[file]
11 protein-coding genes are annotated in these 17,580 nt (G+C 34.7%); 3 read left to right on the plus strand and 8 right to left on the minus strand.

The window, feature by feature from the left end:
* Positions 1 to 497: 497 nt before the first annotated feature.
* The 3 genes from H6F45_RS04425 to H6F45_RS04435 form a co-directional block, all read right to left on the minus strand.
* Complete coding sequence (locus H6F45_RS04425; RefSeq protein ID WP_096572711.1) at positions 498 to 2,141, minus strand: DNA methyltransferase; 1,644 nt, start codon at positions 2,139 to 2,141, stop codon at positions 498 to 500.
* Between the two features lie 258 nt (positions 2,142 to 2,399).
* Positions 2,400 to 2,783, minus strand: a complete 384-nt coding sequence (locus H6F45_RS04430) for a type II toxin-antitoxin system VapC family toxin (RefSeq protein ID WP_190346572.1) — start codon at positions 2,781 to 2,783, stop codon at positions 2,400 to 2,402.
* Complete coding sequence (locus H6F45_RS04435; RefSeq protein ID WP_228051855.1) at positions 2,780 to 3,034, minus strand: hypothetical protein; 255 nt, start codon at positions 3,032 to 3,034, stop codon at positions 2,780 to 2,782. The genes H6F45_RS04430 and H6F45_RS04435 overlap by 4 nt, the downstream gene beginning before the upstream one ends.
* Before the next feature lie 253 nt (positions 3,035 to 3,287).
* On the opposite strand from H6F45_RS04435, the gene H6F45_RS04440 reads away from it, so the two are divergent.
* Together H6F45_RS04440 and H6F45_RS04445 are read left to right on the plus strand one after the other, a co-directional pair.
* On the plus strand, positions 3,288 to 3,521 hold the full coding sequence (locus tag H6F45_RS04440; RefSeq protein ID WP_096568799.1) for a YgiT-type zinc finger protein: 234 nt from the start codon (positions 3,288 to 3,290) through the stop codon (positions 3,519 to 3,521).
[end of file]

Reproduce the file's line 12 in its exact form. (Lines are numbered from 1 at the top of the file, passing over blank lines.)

* On the plus strand, positions 3,288 to 3,521 hold the full coding sequence (locus tag H6F45_RS04440; RefSeq protein ID WP_096568799.1) for a YgiT-type zinc finger protein: 234 nt from the start codon (positions 3,288 to 3,290) through the stop codon (positions 3,519 to 3,521).